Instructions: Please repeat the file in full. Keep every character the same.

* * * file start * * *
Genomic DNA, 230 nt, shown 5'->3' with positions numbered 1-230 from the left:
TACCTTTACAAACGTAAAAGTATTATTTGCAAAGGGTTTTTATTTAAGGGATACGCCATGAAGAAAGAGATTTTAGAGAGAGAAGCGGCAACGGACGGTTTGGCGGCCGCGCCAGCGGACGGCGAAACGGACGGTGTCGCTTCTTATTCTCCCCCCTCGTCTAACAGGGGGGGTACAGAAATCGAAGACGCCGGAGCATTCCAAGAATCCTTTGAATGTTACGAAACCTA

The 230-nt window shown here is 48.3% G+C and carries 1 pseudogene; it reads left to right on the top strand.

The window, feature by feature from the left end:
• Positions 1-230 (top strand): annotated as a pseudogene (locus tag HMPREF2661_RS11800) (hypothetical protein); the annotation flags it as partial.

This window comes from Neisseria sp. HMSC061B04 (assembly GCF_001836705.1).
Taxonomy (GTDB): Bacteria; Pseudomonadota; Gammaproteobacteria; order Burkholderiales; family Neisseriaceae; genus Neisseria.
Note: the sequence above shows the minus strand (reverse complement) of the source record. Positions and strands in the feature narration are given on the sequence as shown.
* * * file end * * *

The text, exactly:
Genomic DNA, 230 nt, shown 5'->3' with positions numbered 1-230 from the left:
TACCTTTACAAACGTAAAAGTATTATTTGCAAAGGGTTTTTATTTAAGGGATACGCCATGAAGAAAGAGATTTTAGAGAGAGAAGCGGCAACGGACGGTTTGGCGGCCGCGCCAGCGGACGGCGAAACGGACGGTGTCGCTTCTTATTCTCCCCCCTCGTCTAACAGGGGGGGTACAGAAATCGAAGACGCCGGAGCATTCCAAGAATCCTTTGAATGTTACGAAACCTA

The 230-nt window shown here is 48.3% G+C and carries 1 pseudogene; it reads left to right on the top strand.

The window, feature by feature from the left end:
• Positions 1-230 (top strand): annotated as a pseudogene (locus tag HMPREF2661_RS11800) (hypothetical protein); the annotation flags it as partial.

This window comes from Neisseria sp. HMSC061B04 (assembly GCF_001836705.1).
Taxonomy (GTDB): Bacteria; Pseudomonadota; Gammaproteobacteria; order Burkholderiales; family Neisseriaceae; genus Neisseria.
Note: the sequence above shows the minus strand (reverse complement) of the source record. Positions and strands in the feature narration are given on the sequence as shown.